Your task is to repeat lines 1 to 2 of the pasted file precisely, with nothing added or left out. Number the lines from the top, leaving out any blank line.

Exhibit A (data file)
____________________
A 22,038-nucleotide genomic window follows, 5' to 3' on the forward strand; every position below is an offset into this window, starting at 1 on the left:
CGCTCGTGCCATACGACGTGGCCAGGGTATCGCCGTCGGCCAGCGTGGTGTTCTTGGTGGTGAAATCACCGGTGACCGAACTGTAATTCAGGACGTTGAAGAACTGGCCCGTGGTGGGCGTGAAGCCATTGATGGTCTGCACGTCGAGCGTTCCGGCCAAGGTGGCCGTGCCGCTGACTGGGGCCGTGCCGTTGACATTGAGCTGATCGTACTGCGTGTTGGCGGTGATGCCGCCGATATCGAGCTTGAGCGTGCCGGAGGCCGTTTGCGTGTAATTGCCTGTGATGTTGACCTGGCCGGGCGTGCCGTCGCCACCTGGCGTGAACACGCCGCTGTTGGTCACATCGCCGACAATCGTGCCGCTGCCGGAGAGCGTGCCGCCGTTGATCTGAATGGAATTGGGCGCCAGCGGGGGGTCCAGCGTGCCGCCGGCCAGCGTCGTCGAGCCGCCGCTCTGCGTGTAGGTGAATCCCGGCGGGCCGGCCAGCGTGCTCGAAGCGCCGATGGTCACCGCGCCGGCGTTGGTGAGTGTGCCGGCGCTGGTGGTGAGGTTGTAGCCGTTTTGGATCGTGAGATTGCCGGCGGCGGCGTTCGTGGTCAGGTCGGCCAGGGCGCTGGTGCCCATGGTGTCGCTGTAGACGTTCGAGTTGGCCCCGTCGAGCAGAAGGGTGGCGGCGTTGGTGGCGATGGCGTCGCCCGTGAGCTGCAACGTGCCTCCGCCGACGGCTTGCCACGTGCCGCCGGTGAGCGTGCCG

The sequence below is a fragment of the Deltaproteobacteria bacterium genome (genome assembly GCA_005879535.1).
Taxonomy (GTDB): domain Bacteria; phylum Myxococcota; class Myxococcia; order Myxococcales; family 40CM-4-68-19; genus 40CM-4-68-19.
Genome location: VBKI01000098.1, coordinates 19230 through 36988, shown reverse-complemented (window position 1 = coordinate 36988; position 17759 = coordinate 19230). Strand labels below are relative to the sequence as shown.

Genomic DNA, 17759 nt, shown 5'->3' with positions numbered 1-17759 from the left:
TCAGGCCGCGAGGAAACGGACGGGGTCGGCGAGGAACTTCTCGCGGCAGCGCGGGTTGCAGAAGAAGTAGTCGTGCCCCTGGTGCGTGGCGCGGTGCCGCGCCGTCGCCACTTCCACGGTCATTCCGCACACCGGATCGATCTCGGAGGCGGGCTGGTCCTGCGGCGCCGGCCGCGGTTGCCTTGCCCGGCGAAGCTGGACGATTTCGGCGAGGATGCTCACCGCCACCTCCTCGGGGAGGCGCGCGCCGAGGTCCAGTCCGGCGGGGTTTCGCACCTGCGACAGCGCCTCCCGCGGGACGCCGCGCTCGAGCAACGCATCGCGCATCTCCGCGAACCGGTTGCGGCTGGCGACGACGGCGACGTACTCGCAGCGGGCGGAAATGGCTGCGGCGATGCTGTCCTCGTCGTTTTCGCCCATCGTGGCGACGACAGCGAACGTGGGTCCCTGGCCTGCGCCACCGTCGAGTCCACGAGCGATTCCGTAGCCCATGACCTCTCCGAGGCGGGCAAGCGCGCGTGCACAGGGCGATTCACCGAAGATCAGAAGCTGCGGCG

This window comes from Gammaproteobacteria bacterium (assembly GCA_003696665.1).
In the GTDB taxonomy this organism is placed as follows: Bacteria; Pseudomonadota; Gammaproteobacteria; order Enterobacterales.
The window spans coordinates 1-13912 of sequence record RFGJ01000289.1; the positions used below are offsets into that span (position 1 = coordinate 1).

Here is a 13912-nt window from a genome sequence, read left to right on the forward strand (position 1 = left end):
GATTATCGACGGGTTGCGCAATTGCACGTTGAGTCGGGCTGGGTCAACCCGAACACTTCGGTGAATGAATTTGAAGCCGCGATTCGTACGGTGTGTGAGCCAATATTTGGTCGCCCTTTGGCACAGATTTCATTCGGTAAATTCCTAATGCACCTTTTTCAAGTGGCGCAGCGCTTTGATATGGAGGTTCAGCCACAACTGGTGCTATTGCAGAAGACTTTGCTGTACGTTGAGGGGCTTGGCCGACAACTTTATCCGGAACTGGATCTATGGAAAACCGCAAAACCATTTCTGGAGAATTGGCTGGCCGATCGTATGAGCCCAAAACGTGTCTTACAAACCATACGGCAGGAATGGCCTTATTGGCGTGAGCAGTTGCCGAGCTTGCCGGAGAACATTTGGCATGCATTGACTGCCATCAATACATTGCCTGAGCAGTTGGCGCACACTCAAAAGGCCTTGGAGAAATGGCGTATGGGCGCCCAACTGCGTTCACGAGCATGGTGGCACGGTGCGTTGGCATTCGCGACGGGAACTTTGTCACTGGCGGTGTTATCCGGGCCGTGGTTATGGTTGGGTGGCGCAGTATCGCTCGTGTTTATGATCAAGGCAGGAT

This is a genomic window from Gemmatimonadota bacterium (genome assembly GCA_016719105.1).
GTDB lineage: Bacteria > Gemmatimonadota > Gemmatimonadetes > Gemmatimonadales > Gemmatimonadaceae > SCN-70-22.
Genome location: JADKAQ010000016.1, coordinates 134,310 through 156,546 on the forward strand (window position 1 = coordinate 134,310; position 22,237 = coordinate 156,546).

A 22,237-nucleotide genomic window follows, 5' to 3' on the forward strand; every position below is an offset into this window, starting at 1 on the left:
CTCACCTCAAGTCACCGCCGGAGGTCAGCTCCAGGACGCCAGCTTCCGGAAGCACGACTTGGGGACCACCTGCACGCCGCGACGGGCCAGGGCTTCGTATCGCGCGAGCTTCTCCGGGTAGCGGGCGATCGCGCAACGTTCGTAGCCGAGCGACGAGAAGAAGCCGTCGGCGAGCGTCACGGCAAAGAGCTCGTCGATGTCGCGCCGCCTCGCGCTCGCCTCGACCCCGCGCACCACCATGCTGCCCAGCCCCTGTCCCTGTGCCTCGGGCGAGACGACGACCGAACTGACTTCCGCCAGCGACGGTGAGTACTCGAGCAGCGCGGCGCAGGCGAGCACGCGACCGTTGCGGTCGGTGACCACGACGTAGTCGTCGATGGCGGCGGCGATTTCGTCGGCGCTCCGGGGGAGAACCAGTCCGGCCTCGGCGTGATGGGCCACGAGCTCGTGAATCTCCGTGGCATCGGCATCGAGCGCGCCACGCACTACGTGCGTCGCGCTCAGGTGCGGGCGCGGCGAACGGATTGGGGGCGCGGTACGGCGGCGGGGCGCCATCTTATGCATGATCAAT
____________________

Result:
A 22,038-nucleotide genomic window follows, 5' to 3' on the forward strand; every position below is an offset into this window, starting at 1 on the left:
CGCTCGTGCCATACGACGTGGCCAGGGTATCGCCGTCGGCCAGCGTGGTGTTCTTGGTGGTGAAATCACCGGTGACCGAACTGTAATTCAGGACGTTGAAGAACTGGCCCGTGGTGGGCGTGAAGCCATTGATGGTCTGCACGTCGAGCGTTCCGGCCAAGGTGGCCGTGCCGCTGACTGGGGCCGTGCCGTTGACATTGAGCTGATCGTACTGCGTGTTGGCGGTGATGCCGCCGATATCGAGCTTGAGCGTGCCGGAGGCCGTTTGCGTGTAATTGCCTGTGATGTTGACCTGGCCGGGCGTGCCGTCGCCACCTGGCGTGAACACGCCGCTGTTGGTCACATCGCCGACAATCGTGCCGCTGCCGGAGAGCGTGCCGCCGTTGATCTGAATGGAATTGGGCGCCAGCGGGGGGTCCAGCGTGCCGCCGGCCAGCGTCGTCGAGCCGCCGCTCTGCGTGTAGGTGAATCCCGGCGGGCCGGCCAGCGTGCTCGAAGCGCCGATGGTCACCGCGCCGGCGTTGGTGAGTGTGCCGGCGCTGGTGGTGAGGTTGTAGCCGTTTTGGATCGTGAGATTGCCGGCGGCGGCGTTCGTGGTCAGGTCGGCCAGGGCGCTGGTGCCCATGGTGTCGCTGTAGACGTTCGAGTTGGCCCCGTCGAGCAGAAGGGTGGCGGCGTTGGTGGCGATGGCGTCGCCCGTGAGCTGCAACGTGCCTCCGCCGACGGCTTGCCACGTGCCGCCGGTGAGCGTGCCG